EIGEN Riches Tempt Ethereum Devs, Even as ETF Approval Nears

Bradley Keoun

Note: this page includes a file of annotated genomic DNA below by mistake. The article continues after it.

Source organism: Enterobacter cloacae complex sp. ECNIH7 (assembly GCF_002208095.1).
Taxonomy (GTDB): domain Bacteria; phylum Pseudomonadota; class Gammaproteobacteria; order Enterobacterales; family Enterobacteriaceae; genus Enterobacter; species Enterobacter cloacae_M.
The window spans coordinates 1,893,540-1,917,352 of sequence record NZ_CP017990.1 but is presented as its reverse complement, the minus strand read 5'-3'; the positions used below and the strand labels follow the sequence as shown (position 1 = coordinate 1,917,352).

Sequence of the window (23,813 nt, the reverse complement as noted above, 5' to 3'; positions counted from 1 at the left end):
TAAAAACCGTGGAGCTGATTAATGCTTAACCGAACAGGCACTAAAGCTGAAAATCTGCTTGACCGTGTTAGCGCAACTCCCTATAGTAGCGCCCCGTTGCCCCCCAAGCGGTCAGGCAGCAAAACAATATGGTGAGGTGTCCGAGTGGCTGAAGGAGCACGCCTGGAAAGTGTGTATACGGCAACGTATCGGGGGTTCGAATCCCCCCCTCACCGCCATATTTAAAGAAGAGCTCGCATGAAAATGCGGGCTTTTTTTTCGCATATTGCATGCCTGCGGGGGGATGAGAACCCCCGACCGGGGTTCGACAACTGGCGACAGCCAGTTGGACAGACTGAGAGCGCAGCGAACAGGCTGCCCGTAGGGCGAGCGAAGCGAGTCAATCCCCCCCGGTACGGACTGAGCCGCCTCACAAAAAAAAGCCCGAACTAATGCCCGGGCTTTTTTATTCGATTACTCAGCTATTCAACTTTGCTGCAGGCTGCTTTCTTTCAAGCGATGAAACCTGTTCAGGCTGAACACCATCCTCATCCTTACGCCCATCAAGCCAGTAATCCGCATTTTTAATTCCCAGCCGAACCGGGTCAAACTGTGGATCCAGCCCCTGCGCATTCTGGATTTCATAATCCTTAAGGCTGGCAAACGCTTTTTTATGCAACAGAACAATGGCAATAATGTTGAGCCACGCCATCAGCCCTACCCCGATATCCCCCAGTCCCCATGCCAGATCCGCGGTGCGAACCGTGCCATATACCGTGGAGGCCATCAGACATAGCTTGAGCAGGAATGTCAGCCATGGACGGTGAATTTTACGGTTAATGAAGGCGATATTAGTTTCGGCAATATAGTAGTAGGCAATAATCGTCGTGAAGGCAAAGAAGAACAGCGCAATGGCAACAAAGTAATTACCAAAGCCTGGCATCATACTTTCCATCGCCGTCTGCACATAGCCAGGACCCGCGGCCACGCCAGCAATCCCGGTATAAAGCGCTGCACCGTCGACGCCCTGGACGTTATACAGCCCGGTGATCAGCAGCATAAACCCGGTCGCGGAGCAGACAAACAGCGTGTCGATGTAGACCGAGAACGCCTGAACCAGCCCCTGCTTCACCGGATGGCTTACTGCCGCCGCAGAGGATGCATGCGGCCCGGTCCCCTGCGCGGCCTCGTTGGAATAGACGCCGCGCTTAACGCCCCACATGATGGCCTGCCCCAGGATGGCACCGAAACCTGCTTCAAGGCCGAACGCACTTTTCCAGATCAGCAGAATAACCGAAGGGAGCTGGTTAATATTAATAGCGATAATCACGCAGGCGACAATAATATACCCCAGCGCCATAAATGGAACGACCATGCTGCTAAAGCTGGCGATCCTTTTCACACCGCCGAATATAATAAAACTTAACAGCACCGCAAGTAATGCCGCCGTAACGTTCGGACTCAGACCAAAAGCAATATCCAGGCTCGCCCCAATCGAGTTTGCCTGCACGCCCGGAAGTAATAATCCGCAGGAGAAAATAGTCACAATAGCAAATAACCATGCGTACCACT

MEV SNIPING! It’s not clear exactly what started it all, but top Ethereum developers locked horns on the social-media platform X, in an intense and almost uncomfortable-to-observe debate touching on the practice of maximal extractable value, or MEV – essentially, the use of sophisticated trading bots to frontrun user transactions at the point of execution. On May 16, Ethereum core developer Péter Szilágyi tweeted about his despair over the lack of progress in pushing to solve some of the blockchain’s most vexing issues. “Voila, the banking system recreated,” he wrote. One of his points was that Ethereum had “glorified” MEV, remarking, ostensibly in sarcasm, that it was “futile to fight against MEV, so might as well lean hard on it, right?” (As chronicled in last week’s issue of The Protocol, even U.S. government officials now appear to characterize MEV as standard operating procedure on the blockchain.) Ethereum Foundation researcher Dankrad Feist retweeted Szilágyi’s post with the comment, “This is such a lazy take if you can’t also tell me what your supposed solutions are that let local block producers extract MEV.” A back-and-forth ensued, and then Ethereum co-founder Vitalik Buterin chimed in, tweeting that “I’m really proud that Ethereum does not have any culture of trying to prevent people from speaking their minds, even when they have very negative feelings toward major things in the protocol or ecosystem.” Buterin, who is known to write long, interrupted his work on a project in Kenya to bang out a 3,000-word-plus essay breaking down the issues, concluding: “I also do not think that the situation is anywhere near as hopeless as Peter’s tweets imply.”

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